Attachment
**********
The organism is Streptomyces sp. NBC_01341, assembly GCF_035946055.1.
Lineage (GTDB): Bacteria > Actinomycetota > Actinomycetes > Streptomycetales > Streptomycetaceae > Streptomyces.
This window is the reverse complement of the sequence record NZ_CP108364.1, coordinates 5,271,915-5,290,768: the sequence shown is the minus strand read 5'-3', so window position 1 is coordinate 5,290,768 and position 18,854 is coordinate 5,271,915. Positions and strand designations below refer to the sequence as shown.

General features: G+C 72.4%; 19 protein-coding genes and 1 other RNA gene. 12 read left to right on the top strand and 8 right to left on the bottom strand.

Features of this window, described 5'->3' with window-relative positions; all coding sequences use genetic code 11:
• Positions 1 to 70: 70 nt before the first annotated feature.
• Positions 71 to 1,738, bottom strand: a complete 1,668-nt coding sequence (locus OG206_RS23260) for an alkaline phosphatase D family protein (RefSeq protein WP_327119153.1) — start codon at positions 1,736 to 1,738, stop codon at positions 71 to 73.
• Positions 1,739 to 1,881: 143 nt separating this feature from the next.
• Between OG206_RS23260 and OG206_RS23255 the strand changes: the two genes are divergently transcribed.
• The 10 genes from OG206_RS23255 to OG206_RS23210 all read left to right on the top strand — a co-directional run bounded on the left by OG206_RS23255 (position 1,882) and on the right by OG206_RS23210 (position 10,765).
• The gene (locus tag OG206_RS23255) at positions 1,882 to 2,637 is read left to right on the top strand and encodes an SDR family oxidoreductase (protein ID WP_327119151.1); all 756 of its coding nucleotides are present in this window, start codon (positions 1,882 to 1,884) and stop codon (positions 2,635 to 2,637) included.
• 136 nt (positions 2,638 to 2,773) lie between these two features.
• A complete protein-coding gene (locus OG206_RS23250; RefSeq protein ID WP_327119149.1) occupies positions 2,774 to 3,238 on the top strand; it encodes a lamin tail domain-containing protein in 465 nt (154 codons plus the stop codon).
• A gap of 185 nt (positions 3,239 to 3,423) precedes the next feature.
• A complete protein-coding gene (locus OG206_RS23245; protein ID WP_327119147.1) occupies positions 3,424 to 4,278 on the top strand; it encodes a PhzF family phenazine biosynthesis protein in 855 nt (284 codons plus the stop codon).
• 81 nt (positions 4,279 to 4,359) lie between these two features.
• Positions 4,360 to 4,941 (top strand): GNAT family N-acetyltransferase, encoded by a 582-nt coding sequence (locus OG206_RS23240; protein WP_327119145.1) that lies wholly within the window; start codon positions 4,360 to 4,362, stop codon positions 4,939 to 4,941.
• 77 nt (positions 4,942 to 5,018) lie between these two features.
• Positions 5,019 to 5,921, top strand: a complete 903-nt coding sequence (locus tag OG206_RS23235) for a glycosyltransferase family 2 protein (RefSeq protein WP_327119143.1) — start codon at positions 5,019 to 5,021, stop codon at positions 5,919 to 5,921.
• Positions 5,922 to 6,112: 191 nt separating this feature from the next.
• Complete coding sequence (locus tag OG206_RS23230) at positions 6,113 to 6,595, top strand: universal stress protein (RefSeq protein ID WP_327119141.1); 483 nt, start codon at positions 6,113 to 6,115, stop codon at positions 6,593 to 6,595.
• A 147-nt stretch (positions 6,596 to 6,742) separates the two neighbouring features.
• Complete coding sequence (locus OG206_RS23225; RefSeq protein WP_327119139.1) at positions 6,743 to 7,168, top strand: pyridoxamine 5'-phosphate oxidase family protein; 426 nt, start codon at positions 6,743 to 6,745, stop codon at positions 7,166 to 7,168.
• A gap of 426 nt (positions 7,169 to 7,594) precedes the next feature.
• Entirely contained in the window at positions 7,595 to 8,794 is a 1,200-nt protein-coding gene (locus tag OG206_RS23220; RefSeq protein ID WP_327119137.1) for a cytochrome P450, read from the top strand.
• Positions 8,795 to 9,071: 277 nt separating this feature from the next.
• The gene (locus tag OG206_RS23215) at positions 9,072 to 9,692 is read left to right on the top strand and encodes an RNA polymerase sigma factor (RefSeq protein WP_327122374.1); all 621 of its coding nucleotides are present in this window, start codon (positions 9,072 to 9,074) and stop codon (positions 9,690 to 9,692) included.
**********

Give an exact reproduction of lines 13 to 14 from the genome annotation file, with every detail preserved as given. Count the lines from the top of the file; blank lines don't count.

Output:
• A complete protein-coding gene (locus OG206_RS23250; RefSeq protein ID WP_327119149.1) occupies positions 2,774 to 3,238 on the top strand; it encodes a lamin tail domain-containing protein in 465 nt (154 codons plus the stop codon).
• A gap of 185 nt (positions 3,239 to 3,423) precedes the next feature.